56th Annual Meeting Savannah 2007
The Department of Geology and Geography and the Applied Coastal Research Laboratory at Georgia Southern University and GSA's Southeastern Section proudly invite you to participate in this meeting, to be held in Savannah, Georgia, on 29-30 March 2007. GSA is one of the oldest and most prestigious scientific societies in the world, and there is no better place than a GSA Section Meeting to showcase your science results, products, and services to the geoscience market. This meeting is growing in service and value to geoscientists, and we encourage you to join the many other leading academic institutions, businesses, and organizations choosing to be a part of it!
The Savannah metropolitan area has a population of approximately 132, 000. Georgia's First City and largest port, Savannah has some of the state's oldest houses, largest oak trees, and best restaurants. Sharing an eighteenth-century elegance with Charleston, Savannah found national fame through John Berendt's book, Midnight in the Garden of Good and Evil.
Savannah is located on Georgia's Coastal Plain, where Cenozoic carbonates, claystones, and sands provide a surprisingly rich environment for research. The lower Coastal Plain consists of a series of Quaternary shoreline complexes that parallel the modern coast and grow younger nearer the coast. The most economically significant mineral resource of the Inner Coastal Plain is kaolinite, a mineral used in a variety of industries, from pharmaceuticals to paper. Heavy mineral sands constitute the major economic deposits of the Outer Coastal Plain.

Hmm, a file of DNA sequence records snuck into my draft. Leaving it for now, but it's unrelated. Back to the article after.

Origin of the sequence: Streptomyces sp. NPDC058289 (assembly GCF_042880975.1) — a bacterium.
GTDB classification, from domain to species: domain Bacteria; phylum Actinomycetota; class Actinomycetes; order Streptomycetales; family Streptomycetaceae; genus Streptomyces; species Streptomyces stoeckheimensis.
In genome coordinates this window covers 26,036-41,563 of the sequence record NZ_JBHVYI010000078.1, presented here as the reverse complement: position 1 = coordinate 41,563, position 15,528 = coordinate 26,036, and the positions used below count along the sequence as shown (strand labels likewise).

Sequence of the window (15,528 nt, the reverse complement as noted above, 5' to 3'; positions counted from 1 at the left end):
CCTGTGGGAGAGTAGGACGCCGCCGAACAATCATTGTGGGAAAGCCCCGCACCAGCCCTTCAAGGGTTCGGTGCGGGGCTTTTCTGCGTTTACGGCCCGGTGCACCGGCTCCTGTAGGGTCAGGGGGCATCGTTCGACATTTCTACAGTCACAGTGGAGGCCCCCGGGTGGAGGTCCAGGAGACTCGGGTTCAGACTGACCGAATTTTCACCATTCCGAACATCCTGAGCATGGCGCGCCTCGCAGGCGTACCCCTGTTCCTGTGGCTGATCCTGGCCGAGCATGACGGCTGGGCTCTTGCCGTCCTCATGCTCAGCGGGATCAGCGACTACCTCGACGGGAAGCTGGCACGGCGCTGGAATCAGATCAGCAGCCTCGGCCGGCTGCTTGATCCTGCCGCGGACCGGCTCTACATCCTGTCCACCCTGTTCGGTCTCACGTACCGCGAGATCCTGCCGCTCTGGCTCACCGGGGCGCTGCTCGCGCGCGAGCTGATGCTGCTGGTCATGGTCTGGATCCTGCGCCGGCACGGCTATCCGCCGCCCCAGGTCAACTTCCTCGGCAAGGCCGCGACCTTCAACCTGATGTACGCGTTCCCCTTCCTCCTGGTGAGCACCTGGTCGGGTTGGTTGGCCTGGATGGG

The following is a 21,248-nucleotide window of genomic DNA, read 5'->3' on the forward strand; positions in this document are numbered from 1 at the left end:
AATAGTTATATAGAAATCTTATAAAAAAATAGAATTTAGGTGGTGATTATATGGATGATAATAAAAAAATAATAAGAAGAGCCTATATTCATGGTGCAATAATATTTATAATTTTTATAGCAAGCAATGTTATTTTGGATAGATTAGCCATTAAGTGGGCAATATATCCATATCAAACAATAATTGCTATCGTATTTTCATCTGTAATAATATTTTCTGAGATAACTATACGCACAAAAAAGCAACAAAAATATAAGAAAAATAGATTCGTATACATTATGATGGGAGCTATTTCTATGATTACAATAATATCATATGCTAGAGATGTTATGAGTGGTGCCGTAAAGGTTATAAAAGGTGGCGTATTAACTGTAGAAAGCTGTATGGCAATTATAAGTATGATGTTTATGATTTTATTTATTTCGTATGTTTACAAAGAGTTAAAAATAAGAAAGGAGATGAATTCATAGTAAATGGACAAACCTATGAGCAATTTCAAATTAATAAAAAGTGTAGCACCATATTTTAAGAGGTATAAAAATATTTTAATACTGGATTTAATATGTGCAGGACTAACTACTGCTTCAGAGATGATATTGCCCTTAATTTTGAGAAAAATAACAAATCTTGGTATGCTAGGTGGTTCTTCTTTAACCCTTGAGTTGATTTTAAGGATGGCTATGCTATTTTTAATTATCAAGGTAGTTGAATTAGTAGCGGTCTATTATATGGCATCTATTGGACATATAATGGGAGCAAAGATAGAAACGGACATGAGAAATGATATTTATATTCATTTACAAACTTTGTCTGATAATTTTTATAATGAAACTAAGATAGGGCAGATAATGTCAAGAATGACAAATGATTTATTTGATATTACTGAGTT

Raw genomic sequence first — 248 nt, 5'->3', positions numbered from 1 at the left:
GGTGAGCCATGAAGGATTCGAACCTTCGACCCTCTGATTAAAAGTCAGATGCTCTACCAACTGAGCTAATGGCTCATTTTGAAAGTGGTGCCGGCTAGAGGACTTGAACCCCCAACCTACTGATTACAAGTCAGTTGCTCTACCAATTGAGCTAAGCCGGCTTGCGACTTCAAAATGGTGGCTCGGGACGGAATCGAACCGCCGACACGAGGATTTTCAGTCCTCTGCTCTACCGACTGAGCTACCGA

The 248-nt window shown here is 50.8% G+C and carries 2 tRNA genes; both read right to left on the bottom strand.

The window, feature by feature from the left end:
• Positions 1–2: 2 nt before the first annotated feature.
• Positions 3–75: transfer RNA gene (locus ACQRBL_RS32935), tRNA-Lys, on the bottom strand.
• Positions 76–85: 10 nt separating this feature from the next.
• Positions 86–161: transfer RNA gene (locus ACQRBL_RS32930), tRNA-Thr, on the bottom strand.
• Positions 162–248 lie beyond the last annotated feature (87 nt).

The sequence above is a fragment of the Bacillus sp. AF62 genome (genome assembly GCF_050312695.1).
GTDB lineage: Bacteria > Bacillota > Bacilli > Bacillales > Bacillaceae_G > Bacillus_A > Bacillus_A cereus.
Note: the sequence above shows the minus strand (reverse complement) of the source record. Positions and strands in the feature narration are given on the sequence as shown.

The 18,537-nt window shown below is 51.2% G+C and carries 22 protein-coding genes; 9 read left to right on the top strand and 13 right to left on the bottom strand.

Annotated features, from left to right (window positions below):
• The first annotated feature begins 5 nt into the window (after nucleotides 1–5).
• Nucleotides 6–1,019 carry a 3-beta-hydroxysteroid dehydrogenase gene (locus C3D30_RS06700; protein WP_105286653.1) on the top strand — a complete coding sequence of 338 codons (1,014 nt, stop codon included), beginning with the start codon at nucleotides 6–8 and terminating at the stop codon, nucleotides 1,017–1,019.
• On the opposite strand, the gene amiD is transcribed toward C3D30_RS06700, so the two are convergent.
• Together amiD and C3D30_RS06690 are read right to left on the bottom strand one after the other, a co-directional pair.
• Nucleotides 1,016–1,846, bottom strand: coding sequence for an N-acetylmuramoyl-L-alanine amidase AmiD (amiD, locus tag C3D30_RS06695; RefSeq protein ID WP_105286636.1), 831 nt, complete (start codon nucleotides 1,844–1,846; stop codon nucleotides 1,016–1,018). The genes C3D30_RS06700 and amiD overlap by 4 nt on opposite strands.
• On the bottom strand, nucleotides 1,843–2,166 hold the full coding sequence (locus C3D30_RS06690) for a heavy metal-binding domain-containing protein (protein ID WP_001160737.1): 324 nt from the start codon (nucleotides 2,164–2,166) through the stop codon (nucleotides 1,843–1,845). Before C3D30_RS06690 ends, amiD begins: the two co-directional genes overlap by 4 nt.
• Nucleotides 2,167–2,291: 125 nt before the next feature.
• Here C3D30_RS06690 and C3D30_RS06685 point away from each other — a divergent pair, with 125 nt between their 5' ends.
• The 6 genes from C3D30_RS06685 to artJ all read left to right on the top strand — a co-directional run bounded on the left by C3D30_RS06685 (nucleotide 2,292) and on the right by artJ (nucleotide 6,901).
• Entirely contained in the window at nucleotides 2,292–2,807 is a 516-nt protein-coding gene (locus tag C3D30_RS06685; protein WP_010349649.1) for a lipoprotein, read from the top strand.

Groundwater is another major geologic resource in the Coastal Plain; the Floridan aquifer provides abundant groundwater for domestic consumption, for industry, and for agricultural irrigation. The Georgia coast and barrier islands are under intense pressure for development; while the Georgia coast has escaped a direct hurricane strike for 77 years, the potential property loss has grown enormously. Thus, the area provides ample opportunities for relevant geologic and environmental research.
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